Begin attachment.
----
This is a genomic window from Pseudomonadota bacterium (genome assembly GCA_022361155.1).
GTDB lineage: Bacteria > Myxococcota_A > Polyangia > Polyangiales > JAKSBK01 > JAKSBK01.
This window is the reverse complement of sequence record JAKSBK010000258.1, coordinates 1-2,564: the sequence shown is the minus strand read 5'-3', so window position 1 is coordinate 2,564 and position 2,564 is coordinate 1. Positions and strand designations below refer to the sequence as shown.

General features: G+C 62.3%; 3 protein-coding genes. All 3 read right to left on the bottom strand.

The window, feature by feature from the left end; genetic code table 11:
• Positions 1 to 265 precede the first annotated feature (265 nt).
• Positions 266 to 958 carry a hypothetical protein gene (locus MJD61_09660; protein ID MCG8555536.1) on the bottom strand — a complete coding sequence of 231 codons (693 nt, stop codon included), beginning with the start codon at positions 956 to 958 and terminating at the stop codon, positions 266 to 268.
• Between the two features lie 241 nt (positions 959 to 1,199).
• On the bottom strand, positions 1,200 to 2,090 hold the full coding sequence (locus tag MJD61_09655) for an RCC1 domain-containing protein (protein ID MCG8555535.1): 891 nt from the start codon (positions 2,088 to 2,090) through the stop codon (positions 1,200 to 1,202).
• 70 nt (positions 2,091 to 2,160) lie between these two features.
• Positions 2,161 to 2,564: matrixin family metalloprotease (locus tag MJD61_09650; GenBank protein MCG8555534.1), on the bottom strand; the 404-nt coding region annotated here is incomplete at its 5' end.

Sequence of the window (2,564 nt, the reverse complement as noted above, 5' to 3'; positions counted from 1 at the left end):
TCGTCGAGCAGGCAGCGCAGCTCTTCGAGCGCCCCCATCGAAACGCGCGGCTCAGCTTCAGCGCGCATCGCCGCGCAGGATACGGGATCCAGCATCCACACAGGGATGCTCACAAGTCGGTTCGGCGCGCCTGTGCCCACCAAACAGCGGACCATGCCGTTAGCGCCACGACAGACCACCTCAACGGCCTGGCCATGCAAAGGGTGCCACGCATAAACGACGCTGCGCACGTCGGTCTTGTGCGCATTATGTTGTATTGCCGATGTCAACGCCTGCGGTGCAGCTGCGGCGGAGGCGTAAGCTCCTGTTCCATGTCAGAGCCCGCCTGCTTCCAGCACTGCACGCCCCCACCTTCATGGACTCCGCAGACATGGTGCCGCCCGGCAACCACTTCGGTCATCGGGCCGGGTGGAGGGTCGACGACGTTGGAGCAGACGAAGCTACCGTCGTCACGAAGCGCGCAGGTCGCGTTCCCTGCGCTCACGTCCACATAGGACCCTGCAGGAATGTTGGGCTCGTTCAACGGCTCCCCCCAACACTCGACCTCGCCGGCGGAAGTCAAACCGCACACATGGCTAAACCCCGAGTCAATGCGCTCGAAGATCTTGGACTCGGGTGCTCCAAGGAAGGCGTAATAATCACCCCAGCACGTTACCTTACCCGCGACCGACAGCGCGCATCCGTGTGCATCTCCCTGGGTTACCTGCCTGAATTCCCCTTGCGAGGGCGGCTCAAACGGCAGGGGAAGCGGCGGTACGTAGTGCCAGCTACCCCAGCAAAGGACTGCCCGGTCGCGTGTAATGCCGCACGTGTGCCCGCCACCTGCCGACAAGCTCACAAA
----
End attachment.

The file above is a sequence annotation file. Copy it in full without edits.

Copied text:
This is a genomic window from Pseudomonadota bacterium (genome assembly GCA_022361155.1).
GTDB lineage: Bacteria > Myxococcota_A > Polyangia > Polyangiales > JAKSBK01 > JAKSBK01.
This window is the reverse complement of sequence record JAKSBK010000258.1, coordinates 1-2,564: the sequence shown is the minus strand read 5'-3', so window position 1 is coordinate 2,564 and position 2,564 is coordinate 1. Positions and strand designations below refer to the sequence as shown.

General features: G+C 62.3%; 3 protein-coding genes. All 3 read right to left on the bottom strand.

The window, feature by feature from the left end; genetic code table 11:
• Positions 1 to 265 precede the first annotated feature (265 nt).
• Positions 266 to 958 carry a hypothetical protein gene (locus MJD61_09660; protein ID MCG8555536.1) on the bottom strand — a complete coding sequence of 231 codons (693 nt, stop codon included), beginning with the start codon at positions 956 to 958 and terminating at the stop codon, positions 266 to 268.
• Between the two features lie 241 nt (positions 959 to 1,199).
• On the bottom strand, positions 1,200 to 2,090 hold the full coding sequence (locus tag MJD61_09655) for an RCC1 domain-containing protein (protein ID MCG8555535.1): 891 nt from the start codon (positions 2,088 to 2,090) through the stop codon (positions 1,200 to 1,202).
• 70 nt (positions 2,091 to 2,160) lie between these two features.
• Positions 2,161 to 2,564: matrixin family metalloprotease (locus tag MJD61_09650; GenBank protein MCG8555534.1), on the bottom strand; the 404-nt coding region annotated here is incomplete at its 5' end.

Sequence of the window (2,564 nt, the reverse complement as noted above, 5' to 3'; positions counted from 1 at the left end):
TCGTCGAGCAGGCAGCGCAGCTCTTCGAGCGCCCCCATCGAAACGCGCGGCTCAGCTTCAGCGCGCATCGCCGCGCAGGATACGGGATCCAGCATCCACACAGGGATGCTCACAAGTCGGTTCGGCGCGCCTGTGCCCACCAAACAGCGGACCATGCCGTTAGCGCCACGACAGACCACCTCAACGGCCTGGCCATGCAAAGGGTGCCACGCATAAACGACGCTGCGCACGTCGGTCTTGTGCGCATTATGTTGTATTGCCGATGTCAACGCCTGCGGTGCAGCTGCGGCGGAGGCGTAAGCTCCTGTTCCATGTCAGAGCCCGCCTGCTTCCAGCACTGCACGCCCCCACCTTCATGGACTCCGCAGACATGGTGCCGCCCGGCAACCACTTCGGTCATCGGGCCGGGTGGAGGGTCGACGACGTTGGAGCAGACGAAGCTACCGTCGTCACGAAGCGCGCAGGTCGCGTTCCCTGCGCTCACGTCCACATAGGACCCTGCAGGAATGTTGGGCTCGTTCAACGGCTCCCCCCAACACTCGACCTCGCCGGCGGAAGTCAAACCGCACACATGGCTAAACCCCGAGTCAATGCGCTCGAAGATCTTGGACTCGGGTGCTCCAAGGAAGGCGTAATAATCACCCCAGCACGTTACCTTACCCGCGACCGACAGCGCGCATCCGTGTGCATCTCCCTGGGTTACCTGCCTGAATTCCCCTTGCGAGGGCGGCTCAAACGGCAGGGGAAGCGGCGGTACGTAGTGCCAGCTACCCCAGCAAAGGACTGCCCGGTCGCGTGTAATGCCGCACGTGTGCCCGCCACCTGCCGACAAGCTCACAAA